The scene: the late 70s, a time of economic inflation, energy crisis and copious moustaches. On a fateful night in December 1978, a few cargo pilots would have an experience they would never forget.

In the skies high over the Kaikōura Ranges, the crew on a freight run by Safe Air Ltd Cargo noticed lights dancing around their Armstrong Whitworth aircraft. Some of the lights seemed to follow the same trajectory as their own aircraft, for several minutes. Captain Powell also picked up an object moving towards him travelling at more than 10,000 miles an hour! The lights varied in size, and some were allegedly as large as a house. These objects even appeared on air traffic control radar in Wellington!

Raising the stakes even higher, a TV news crew from Australia promptly joined the action, and boarded another flight on the 30th December 1978, equipped with cameras – and they got results on film! In a world first, these lights were recorded on film and monitored by Wellington air traffic control. Journalist Quentin Forgarty described seeing “…this string of lights, it started as a small pinpoint of light then grew into this large pulsating globe with tinges of orange and red.”

At this point, Prime Minister Muldoon took a strong personal interest in the lights watched by many witnesses and thousands more people on television. The ‘ Kaikōura Lights’ were to be the first – and only – UFO sighting in New Zealand that lead to a full investigation. An air force Orion was sent on a reconnaissance mission and a Skyhawk jet fighter was put on stand-by to investigate any further sightings. The air force prepared a detailed document, but, alas, the mysterious lights were chalked up to lights from a Japanese squid fleet, the glow of the planet Venus or apparently even moonlight bouncing off cabbages. The radar detections in Wellington were blamed on atmospheric disturbances.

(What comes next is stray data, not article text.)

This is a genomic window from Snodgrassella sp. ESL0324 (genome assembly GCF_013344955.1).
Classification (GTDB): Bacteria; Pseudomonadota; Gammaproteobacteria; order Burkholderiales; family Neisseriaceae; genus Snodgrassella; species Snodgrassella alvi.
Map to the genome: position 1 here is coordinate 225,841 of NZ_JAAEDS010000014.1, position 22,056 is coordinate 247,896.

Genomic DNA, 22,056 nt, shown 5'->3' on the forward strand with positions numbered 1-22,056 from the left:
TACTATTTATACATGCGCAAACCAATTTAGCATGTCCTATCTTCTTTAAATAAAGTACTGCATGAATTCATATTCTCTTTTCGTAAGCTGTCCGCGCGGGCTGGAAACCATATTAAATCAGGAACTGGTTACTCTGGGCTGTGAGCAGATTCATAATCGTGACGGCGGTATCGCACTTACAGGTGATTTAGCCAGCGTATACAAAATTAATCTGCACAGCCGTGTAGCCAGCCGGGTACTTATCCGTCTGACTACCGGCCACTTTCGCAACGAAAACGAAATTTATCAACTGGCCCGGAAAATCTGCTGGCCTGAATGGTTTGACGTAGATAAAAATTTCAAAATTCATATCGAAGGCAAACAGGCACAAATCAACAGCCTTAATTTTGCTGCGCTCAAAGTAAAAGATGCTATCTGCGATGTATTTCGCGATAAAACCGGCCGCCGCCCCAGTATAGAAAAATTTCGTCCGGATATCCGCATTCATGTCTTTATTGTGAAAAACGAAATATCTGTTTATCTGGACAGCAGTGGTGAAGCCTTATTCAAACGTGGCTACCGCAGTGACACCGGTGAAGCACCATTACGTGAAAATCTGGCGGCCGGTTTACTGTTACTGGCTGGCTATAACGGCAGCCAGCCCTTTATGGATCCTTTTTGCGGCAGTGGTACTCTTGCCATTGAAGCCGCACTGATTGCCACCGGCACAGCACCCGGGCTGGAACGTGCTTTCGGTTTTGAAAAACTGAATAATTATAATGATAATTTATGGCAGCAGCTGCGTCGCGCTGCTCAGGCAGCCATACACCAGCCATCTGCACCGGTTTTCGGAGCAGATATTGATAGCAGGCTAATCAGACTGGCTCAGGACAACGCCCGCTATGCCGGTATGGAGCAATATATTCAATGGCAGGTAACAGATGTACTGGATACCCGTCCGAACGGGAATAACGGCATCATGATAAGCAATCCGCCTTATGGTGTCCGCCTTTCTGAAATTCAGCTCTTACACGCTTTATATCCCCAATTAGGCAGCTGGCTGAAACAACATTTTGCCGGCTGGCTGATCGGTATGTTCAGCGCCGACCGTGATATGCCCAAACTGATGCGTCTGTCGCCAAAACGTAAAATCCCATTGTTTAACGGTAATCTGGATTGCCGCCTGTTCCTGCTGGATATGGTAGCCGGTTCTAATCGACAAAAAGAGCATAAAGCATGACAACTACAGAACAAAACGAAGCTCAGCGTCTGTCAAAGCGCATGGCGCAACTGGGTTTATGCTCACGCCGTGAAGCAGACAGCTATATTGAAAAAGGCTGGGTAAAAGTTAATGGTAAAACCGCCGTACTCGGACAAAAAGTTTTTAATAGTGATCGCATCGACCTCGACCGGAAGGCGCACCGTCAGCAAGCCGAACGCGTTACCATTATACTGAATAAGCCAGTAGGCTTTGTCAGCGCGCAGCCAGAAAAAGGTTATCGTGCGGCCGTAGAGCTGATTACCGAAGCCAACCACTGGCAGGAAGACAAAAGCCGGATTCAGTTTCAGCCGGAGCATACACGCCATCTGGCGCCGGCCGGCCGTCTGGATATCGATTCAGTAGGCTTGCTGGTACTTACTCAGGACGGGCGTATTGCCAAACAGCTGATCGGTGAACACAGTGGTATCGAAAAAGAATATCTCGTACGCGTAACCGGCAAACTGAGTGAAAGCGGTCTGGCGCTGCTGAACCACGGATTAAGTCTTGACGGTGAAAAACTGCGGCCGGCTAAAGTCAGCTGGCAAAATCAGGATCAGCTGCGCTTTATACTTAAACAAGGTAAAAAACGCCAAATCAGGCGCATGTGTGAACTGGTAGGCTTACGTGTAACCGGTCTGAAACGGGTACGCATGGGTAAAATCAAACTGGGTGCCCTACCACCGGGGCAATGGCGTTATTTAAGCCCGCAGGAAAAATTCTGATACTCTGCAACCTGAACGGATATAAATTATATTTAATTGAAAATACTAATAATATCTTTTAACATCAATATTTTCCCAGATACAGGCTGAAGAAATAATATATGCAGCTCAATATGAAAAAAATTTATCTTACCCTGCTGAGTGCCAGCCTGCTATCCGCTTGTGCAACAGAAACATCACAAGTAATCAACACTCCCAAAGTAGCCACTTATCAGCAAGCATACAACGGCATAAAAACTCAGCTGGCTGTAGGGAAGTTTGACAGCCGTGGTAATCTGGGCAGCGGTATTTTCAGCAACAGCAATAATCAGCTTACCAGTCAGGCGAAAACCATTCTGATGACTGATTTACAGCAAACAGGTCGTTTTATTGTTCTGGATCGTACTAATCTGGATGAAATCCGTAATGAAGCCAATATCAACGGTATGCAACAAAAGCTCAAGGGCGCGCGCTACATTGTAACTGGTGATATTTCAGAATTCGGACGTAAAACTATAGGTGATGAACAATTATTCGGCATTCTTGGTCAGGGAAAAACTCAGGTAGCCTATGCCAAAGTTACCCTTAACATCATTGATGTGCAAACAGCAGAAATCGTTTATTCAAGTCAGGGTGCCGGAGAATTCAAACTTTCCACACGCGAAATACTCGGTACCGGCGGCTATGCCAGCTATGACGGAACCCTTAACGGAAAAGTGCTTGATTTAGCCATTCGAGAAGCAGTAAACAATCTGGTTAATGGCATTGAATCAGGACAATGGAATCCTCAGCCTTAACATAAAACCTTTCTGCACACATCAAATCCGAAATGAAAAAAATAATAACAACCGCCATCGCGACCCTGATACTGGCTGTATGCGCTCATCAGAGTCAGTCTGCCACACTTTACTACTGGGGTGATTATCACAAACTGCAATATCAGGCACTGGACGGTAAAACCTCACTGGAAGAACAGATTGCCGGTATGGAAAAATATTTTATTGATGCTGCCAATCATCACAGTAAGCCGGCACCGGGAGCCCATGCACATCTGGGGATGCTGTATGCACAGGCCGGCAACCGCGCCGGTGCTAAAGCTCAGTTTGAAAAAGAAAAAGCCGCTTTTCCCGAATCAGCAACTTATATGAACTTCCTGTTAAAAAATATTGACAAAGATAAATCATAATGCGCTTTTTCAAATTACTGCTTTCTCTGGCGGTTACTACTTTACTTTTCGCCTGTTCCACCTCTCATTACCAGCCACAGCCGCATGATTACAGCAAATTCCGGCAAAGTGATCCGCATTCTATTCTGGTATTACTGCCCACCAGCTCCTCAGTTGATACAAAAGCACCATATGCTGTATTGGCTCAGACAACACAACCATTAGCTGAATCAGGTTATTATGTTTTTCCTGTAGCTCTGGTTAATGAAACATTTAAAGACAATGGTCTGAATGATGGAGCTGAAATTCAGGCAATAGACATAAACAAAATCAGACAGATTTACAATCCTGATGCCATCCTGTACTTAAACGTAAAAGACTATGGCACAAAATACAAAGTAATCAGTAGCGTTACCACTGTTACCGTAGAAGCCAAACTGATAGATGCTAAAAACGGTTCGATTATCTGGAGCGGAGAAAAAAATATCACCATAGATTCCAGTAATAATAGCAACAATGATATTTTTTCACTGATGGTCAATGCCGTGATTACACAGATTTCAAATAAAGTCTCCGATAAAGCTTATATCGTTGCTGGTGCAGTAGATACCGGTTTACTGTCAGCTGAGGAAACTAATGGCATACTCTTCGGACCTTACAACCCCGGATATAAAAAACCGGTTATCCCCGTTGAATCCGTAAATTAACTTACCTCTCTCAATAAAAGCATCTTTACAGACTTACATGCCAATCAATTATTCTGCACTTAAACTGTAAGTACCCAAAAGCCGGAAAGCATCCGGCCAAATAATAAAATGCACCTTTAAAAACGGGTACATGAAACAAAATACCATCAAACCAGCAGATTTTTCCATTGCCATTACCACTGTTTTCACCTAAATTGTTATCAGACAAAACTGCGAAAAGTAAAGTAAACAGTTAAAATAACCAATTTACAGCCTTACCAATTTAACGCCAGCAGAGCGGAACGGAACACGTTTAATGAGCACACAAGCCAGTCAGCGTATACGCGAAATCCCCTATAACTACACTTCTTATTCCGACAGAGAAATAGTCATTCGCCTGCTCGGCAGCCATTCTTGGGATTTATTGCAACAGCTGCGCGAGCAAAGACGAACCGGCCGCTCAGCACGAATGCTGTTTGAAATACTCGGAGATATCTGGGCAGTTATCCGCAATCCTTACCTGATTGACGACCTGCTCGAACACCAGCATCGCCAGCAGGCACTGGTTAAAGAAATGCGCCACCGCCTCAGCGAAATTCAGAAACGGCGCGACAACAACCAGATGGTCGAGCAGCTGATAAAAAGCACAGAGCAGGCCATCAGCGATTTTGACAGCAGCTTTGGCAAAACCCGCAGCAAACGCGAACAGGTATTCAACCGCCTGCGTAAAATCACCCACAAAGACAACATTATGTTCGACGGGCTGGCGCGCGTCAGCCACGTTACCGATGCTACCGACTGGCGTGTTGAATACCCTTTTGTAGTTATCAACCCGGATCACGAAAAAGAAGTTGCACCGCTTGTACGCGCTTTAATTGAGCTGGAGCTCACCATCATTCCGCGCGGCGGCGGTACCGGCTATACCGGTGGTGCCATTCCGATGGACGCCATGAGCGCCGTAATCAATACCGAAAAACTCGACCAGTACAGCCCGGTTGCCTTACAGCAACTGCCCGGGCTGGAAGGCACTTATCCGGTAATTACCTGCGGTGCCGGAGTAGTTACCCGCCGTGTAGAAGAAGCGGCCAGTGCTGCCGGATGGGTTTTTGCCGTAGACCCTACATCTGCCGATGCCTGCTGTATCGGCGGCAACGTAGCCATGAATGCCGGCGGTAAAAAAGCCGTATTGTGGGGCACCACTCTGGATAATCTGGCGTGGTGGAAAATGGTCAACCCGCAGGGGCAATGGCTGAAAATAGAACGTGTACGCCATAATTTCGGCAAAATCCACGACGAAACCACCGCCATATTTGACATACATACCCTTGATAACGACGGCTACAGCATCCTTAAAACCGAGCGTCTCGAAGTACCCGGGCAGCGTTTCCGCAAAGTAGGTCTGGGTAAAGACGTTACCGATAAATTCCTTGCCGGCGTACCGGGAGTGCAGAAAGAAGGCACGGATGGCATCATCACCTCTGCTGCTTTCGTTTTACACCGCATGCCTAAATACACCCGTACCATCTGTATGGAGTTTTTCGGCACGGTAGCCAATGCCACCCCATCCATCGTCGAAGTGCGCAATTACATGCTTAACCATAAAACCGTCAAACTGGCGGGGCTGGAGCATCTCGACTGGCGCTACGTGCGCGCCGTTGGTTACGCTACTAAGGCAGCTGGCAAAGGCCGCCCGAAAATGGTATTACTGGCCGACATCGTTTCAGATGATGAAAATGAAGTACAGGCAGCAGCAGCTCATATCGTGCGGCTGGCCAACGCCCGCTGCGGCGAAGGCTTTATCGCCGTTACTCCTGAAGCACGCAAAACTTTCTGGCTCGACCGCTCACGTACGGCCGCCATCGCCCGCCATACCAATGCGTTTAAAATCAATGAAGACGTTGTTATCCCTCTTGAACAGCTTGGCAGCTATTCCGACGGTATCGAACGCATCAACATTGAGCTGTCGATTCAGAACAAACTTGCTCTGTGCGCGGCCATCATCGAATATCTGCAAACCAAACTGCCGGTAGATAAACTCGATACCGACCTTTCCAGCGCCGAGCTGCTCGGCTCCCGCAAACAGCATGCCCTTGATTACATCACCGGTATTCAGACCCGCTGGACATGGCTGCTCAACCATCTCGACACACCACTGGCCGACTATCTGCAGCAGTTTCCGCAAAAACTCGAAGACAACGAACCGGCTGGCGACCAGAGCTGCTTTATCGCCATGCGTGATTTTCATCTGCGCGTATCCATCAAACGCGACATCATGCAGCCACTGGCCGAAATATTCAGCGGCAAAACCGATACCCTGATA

I for one and not entirely convinced by these banal explanations… perhaps you might want to do some further UFO investigation with these items from our collection and local resources👽

What to do if you see a UFO | The Spinoff

josie_UFOA comprehensive guide from The Spinoff, which even includes a link to the 1978 Kaikōura footage!

How UFOs conquered the world : the history of a modern myth / Clarke, David
“A history of the various manifestations and shifting meaning of the Twentieth Century’s single great contribution to mythology: the UFO. Neither a credulous work of conspiracy theory nor a sceptical debunking of belief in ‘flying saucers’, How UFOs Changed the World explores the origins of UFOs in the build-up to the First World War and how reports of them have changed in tandem with world events, science and culture. The book will also explore the overlaps between UFO belief and religion and superstition.” (Catalogue)

The UFO files the inside story of real-life sightings / Clarke, David
“Original records newly released by the Ministry of Defence and now held at The National Archives in Kew reveal how British Intelligence and the CIA investigated many Cold War sightings. This title presents the story of over 200 years of UFO sightings drawing on the formerly secret reports from the Ministry of Defence.” (Catalogue)

Fake news : separating truth from fiction / Miller, Michael
“This title explores journalistic and fact-checking standards, Constitutional protections, and real-world case studies, helping readers identify the mechanics, perpetrators, motives, and psychology of fake news. A final chapter explores methods for assessing and avoiding the spread of fake news.” (Catalogue)

The NZ files : UFOs in New Zealand / Hassall, Peter
“New Zealand has had its share of mysterious happenings and unidentified flying objects, and this attempts a history of UFOs in New Zealand. There have been hundreds of recorded sightings this century and possibly thousands more not recorded.” (Catalogue)

The Manga Behind the Best Anime of the Year

The 6th annual Crunchyroll Anime Awards took place last week, with anime fans turning out in their millions to vote for their favourite shows, characters, artists, voice actors, directors, fight scenes (!), and musical tracks from the last year of anime. Many of the category nominees and winners were spawned from manga, and as you know, we’re big on manga here at the library. So, here are the manga series you can find gracing the shelves of our libraries that are behind this year’s award-winning anime adaptations. Get in quick to reserve ’em, they won’t stay on the shelves long!